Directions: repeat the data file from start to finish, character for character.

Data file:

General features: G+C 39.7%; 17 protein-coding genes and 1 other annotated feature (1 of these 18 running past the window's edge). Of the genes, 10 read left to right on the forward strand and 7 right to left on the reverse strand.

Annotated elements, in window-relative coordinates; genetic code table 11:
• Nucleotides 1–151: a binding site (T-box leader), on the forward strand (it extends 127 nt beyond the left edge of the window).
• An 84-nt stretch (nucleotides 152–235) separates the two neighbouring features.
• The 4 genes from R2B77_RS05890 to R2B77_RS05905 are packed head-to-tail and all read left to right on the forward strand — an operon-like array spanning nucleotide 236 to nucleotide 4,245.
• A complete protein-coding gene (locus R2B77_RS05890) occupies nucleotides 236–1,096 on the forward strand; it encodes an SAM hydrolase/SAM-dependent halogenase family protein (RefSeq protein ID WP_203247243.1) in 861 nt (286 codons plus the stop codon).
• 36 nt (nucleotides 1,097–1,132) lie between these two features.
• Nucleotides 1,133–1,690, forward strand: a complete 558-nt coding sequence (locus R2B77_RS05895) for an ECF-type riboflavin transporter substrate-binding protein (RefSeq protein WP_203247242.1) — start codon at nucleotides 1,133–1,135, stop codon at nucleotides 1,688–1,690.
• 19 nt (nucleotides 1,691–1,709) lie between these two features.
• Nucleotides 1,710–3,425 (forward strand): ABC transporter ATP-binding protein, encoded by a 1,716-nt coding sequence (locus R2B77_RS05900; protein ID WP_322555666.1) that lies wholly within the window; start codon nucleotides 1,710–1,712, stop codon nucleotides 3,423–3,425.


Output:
General features: G+C 39.7%; 17 protein-coding genes and 1 other annotated feature (1 of these 18 running past the window's edge). Of the genes, 10 read left to right on the forward strand and 7 right to left on the reverse strand.

Annotated elements, in window-relative coordinates; genetic code table 11:
• Nucleotides 1–151: a binding site (T-box leader), on the forward strand (it extends 127 nt beyond the left edge of the window).
• An 84-nt stretch (nucleotides 152–235) separates the two neighbouring features.
• The 4 genes from R2B77_RS05890 to R2B77_RS05905 are packed head-to-tail and all read left to right on the forward strand — an operon-like array spanning nucleotide 236 to nucleotide 4,245.
• A complete protein-coding gene (locus R2B77_RS05890) occupies nucleotides 236–1,096 on the forward strand; it encodes an SAM hydrolase/SAM-dependent halogenase family protein (RefSeq protein ID WP_203247243.1) in 861 nt (286 codons plus the stop codon).
• 36 nt (nucleotides 1,097–1,132) lie between these two features.
• Nucleotides 1,133–1,690, forward strand: a complete 558-nt coding sequence (locus R2B77_RS05895) for an ECF-type riboflavin transporter substrate-binding protein (RefSeq protein WP_203247242.1) — start codon at nucleotides 1,133–1,135, stop codon at nucleotides 1,688–1,690.
• 19 nt (nucleotides 1,691–1,709) lie between these two features.
• Nucleotides 1,710–3,425 (forward strand): ABC transporter ATP-binding protein, encoded by a 1,716-nt coding sequence (locus R2B77_RS05900; protein ID WP_322555666.1) that lies wholly within the window; start codon nucleotides 1,710–1,712, stop codon nucleotides 3,423–3,425.